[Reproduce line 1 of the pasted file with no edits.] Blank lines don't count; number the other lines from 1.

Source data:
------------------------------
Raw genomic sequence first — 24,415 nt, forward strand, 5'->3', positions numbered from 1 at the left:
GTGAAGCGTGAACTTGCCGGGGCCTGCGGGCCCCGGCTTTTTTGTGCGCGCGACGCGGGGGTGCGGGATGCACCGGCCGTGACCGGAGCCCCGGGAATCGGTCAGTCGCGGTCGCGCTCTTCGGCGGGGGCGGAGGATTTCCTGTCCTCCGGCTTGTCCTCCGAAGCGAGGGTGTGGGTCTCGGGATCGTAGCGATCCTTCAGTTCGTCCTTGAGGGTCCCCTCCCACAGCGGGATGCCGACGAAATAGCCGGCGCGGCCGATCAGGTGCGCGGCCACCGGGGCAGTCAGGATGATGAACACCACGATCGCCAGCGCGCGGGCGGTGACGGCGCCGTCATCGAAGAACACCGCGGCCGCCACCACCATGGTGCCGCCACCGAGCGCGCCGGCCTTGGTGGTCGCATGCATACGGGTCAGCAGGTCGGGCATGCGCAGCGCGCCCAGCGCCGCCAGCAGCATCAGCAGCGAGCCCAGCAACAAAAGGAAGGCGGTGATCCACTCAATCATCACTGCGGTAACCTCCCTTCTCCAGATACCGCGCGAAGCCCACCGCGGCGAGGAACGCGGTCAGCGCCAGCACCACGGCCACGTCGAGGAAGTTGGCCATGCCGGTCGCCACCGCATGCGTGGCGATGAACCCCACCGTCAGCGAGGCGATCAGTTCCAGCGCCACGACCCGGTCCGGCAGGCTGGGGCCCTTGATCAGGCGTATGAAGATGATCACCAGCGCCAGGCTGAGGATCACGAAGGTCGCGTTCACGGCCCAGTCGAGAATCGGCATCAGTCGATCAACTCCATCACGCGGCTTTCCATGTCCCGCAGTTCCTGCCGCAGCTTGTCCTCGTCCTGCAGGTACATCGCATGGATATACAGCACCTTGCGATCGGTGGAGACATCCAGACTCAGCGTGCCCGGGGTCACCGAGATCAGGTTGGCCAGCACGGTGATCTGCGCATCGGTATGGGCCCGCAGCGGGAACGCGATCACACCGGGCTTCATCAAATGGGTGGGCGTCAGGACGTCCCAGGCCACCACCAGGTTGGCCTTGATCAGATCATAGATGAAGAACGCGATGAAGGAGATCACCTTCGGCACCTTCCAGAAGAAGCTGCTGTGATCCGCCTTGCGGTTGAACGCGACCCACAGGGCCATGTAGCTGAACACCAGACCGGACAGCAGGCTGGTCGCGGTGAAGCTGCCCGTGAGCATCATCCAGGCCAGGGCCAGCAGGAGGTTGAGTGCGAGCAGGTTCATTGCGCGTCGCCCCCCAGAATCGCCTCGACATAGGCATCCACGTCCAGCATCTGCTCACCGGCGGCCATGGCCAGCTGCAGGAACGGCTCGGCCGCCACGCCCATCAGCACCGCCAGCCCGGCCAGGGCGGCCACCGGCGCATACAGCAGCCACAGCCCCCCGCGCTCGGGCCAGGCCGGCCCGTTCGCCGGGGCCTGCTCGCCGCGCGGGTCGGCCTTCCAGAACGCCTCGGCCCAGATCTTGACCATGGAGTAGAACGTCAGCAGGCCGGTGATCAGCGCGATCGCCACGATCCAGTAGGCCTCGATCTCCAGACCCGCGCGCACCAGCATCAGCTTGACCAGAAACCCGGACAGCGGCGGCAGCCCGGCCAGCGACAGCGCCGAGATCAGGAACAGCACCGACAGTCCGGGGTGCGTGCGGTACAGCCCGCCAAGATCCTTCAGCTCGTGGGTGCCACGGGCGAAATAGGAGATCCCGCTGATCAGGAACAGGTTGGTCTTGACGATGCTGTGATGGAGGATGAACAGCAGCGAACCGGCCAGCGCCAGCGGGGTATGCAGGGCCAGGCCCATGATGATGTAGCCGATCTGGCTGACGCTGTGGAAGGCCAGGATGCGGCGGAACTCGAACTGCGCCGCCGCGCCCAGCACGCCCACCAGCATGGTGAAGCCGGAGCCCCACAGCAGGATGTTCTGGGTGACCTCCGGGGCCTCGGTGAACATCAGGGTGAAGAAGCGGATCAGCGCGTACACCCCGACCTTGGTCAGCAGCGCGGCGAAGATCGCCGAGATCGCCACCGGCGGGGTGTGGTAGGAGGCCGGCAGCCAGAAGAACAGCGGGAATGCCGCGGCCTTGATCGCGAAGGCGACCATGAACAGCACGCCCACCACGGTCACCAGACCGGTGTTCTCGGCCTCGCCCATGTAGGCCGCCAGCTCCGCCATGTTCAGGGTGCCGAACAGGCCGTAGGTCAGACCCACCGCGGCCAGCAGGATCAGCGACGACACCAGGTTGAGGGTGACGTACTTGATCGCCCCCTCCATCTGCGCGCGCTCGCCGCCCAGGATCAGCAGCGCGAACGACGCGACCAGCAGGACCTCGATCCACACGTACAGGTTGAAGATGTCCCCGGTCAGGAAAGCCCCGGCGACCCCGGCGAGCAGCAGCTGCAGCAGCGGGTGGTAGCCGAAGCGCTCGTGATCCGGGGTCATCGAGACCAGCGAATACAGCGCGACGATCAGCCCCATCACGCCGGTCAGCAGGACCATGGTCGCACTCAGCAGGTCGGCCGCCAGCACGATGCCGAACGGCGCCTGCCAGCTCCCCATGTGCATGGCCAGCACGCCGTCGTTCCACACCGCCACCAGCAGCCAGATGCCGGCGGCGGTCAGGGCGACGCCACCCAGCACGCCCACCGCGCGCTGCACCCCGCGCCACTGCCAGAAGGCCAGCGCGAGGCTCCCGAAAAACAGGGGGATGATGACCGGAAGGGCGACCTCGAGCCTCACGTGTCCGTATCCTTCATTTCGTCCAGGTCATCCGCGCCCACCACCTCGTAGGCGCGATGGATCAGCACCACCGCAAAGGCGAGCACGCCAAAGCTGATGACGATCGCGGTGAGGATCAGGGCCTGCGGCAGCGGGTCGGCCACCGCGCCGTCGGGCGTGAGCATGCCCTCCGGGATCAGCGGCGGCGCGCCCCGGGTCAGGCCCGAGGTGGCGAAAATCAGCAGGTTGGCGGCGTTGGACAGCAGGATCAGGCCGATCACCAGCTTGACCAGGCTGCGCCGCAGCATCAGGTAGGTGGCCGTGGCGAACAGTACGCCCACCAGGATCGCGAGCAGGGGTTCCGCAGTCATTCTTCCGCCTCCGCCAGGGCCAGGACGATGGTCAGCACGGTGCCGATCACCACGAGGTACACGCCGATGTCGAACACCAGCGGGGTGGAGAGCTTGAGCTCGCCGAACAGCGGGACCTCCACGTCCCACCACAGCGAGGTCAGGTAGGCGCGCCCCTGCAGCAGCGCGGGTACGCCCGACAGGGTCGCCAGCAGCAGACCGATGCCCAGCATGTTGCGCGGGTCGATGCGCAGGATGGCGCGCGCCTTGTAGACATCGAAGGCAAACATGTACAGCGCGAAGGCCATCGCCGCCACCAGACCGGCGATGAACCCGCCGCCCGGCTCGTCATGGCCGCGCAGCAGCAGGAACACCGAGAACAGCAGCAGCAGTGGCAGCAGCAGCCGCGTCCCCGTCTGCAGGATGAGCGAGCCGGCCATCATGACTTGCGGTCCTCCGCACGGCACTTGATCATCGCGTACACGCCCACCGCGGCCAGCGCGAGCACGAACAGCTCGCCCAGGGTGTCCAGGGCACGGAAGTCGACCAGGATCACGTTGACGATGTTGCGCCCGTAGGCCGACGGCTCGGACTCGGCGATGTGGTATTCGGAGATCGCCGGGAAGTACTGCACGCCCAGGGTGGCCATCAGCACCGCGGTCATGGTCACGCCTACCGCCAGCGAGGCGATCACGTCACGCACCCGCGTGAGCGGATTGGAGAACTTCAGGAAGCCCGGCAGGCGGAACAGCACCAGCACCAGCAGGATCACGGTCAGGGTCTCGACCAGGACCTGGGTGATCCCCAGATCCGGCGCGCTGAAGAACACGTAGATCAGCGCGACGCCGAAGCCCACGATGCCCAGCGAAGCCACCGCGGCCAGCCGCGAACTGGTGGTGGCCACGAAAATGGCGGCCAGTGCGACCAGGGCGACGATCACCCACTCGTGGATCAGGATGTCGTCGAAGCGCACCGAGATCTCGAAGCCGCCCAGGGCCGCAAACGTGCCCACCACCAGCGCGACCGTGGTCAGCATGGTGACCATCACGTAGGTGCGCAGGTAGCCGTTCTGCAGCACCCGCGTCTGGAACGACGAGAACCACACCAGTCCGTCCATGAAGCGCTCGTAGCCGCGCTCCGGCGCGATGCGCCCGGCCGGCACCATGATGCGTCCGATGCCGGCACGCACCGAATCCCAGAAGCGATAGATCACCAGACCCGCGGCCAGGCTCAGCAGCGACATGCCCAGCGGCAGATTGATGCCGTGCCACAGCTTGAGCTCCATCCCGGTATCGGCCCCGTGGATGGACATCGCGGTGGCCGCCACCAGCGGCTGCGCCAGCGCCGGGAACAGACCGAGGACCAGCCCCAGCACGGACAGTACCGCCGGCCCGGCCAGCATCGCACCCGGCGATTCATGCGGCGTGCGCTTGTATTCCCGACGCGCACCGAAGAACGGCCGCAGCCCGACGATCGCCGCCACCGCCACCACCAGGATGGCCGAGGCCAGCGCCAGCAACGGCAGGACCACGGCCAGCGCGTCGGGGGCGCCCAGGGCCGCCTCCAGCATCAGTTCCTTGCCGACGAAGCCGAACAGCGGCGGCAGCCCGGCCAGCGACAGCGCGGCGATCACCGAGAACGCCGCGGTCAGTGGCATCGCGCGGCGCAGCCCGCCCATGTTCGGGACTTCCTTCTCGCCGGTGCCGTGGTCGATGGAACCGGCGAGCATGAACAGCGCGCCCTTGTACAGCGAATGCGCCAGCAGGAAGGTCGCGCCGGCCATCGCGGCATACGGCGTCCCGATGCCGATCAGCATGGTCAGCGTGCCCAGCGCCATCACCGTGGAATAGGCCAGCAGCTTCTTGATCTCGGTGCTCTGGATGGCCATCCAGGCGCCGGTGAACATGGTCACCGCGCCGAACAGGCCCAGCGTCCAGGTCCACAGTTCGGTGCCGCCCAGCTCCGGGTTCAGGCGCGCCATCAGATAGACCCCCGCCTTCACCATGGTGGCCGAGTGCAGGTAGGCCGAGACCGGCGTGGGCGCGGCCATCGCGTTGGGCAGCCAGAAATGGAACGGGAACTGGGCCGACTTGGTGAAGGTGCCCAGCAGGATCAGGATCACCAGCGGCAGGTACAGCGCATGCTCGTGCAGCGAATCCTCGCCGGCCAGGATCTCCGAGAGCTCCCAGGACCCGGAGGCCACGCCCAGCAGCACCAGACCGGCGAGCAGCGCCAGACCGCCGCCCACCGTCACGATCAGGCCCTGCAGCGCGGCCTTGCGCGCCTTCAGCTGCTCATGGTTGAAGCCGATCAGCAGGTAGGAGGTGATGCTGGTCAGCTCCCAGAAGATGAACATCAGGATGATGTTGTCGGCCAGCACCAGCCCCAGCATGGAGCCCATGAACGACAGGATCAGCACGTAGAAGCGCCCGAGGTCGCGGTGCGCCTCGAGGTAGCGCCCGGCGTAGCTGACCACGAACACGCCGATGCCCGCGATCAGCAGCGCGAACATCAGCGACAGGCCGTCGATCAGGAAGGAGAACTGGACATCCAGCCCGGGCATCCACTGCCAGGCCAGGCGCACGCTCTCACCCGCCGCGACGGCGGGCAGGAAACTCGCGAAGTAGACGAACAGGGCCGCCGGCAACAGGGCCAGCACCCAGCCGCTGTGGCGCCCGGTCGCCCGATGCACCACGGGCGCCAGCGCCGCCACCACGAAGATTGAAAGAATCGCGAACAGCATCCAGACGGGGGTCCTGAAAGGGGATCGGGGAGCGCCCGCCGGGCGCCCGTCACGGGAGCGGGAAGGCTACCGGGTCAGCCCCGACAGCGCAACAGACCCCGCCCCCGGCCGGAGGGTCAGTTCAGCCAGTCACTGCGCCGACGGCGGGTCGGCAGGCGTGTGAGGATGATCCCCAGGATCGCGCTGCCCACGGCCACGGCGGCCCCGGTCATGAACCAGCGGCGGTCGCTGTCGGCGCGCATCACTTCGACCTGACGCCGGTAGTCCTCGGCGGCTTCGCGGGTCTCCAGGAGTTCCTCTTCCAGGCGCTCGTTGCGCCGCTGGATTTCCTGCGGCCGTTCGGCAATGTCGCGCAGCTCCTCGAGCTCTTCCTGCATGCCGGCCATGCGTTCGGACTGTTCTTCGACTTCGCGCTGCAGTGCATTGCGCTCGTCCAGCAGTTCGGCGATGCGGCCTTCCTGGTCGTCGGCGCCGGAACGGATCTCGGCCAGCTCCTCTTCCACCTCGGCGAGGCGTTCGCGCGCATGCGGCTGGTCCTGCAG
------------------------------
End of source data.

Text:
Raw genomic sequence first — 24,415 nt, forward strand, 5'->3', positions numbered from 1 at the left: